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After a lengthy setup, the film finally delivers some genuinely enjoyable action. The parkour and combat are the best moments of the film and are impressively shot. Compared to the current meta of action film technology, it was incredibly refreshing to see so much practical work done. The sky above the characters may have been altered with CGI, but the roofs they stood on appeared to be real. People stand differently on roofs than they do a soundstage, because they don’t want to fall to their death. This translated very well to the screen and added a lot of weight and impact to the stunt work. The parkour also benefited from the realistic approach. Wall running, climbing, and patio jumping looked great and felt heavy. You could argue that it lacked enough danger, but this is based on a video game after all. I felt it walked the line of fantasy and realism well enough.

The fight scenes were another highlight. I loved that the camera was usually far enough away that you could easily see the choreography as a whole and understand who was punching whom. There were still the trendy up-close and shaky shots, but they were far less common than in most modern action films

Unfortunately, the action cuts away too frequently to the modern setting in order to show Fassbender mimicking the movements while attached to the VR claw. This was completely unnecessary and only served to distract. I kept wondering how they managed to do room scale VR while his Spanish-self was traveling many miles. Plugging him into a machine while on a bed or chair and never showing it again would have been just fine.

The concurrent past plot of the Sultan/Prince/Apple was barebones, but served to connect the ancient action scenes. Very little time was spent on Fassben-deró and that suited the experience just fine. We don’t learn anything about his assassin character other than his devotion to the creed, fighting skill, and that he might have feelings for his female co-assassin (played fiercely by Ariane Labed). That sounds like a criticism but it suited the experience well enough. The action scenes were linked together well enough and built towards the very satisfying and tension filled middle set-piece (that reminded me of Robin Hood).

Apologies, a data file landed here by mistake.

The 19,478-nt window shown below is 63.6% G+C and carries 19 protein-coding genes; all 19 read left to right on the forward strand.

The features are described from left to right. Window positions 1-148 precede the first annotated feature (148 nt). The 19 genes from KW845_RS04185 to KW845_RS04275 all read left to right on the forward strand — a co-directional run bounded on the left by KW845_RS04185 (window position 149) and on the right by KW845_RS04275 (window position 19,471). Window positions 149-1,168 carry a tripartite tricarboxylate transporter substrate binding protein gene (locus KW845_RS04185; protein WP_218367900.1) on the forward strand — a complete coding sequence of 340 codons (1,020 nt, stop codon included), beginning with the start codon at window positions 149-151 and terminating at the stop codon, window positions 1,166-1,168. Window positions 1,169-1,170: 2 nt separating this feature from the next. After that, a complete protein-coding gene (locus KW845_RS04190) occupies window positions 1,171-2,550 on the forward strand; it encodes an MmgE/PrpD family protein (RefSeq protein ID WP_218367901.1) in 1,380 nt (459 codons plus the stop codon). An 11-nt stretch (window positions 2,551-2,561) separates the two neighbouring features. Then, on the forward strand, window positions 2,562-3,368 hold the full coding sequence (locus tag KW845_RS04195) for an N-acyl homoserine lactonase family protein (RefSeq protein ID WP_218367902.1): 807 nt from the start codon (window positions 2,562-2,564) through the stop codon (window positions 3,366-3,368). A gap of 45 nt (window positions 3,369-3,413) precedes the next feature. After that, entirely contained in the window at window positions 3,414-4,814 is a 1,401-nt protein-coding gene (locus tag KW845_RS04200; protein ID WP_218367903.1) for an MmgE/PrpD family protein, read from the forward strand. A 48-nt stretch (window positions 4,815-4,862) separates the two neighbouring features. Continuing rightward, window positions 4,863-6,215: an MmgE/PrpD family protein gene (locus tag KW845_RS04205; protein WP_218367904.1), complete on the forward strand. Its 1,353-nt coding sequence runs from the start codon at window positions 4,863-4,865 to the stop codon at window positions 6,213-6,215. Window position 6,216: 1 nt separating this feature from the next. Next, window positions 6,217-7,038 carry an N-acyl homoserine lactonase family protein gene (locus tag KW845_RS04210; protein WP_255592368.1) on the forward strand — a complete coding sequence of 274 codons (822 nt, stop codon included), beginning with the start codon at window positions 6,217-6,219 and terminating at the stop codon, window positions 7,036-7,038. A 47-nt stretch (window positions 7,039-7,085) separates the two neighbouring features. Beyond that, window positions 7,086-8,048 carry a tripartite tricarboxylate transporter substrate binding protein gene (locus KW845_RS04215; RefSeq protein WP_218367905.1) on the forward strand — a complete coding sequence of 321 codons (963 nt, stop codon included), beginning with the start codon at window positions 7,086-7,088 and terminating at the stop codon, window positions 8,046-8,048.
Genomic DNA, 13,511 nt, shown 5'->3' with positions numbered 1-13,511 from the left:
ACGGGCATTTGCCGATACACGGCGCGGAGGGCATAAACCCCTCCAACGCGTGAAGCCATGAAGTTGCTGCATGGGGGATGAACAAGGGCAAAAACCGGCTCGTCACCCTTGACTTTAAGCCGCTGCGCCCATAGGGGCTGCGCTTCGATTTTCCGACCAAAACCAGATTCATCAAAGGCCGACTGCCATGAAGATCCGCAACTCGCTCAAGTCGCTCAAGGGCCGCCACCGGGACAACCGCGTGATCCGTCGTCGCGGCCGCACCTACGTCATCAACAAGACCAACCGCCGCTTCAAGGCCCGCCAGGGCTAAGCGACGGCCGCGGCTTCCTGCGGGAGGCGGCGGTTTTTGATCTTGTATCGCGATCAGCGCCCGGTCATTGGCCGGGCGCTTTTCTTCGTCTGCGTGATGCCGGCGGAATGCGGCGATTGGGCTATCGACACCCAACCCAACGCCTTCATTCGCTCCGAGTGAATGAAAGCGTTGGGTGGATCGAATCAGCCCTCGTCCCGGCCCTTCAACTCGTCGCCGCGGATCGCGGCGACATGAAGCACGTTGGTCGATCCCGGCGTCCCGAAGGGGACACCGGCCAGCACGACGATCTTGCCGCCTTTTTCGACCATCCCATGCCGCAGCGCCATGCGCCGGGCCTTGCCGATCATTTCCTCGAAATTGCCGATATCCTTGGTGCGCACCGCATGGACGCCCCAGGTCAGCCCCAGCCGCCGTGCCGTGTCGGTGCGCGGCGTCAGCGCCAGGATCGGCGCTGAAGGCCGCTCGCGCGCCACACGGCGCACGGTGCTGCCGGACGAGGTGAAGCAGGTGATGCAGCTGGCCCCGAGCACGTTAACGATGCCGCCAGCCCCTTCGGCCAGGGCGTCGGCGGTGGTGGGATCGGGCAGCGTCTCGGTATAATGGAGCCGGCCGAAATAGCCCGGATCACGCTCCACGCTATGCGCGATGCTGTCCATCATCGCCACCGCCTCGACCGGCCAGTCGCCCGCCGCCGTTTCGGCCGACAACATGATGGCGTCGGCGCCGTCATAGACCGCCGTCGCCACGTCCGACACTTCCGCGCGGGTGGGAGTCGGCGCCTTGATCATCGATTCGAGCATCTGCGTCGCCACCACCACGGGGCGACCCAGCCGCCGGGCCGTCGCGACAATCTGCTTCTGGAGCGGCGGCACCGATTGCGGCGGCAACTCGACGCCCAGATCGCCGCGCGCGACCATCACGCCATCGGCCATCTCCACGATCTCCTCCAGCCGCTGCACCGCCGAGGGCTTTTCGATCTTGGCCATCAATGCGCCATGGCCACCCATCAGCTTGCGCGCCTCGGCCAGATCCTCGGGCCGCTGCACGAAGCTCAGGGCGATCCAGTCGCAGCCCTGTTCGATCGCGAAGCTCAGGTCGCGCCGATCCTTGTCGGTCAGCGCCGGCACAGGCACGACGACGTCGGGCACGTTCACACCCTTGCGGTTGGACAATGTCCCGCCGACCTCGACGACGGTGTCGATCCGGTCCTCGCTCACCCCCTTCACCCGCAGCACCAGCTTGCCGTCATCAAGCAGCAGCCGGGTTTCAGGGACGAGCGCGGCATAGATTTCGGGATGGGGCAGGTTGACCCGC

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Whenever Assassin’s Creed feels like it’s about to reach new heights, the modern-era sections kill the buzz with more confusing exposition as the script tries to hastily justify its ending. The mysteries/confusions start coming together in a way that gave me high hopes for the final portion, but it doesn’t quite fire on all cylinders. Once again the action scenes did their best while the flat characters surrounding it muddled their way to the finish line. The rushed final third made me wonder how much was cut that could have better explained: the other assassins at the facility, the Templars evil plan, and the lackluster final heist.

Overall, the film provides a few impressive sequences if you can handle the clunky exposition surrounding them. The movie manages to capture the look and physicality of the games, but lacks the calmer exploration and stealth moments that many appreciate in the franchise.

I also can’t leave without praising the risks this film takes as such an expensive project. The production team wasn’t afraid to get a little weird and fully embrace the silliness of the lore with 100% seriousness. That’s something we rarely see in Hollywood.

If you can get past the gunk and aren’t offended by this interpretation of the game, you will find some genuinely entertaining action and the most unique take on the action blockbuster you’ll see all year.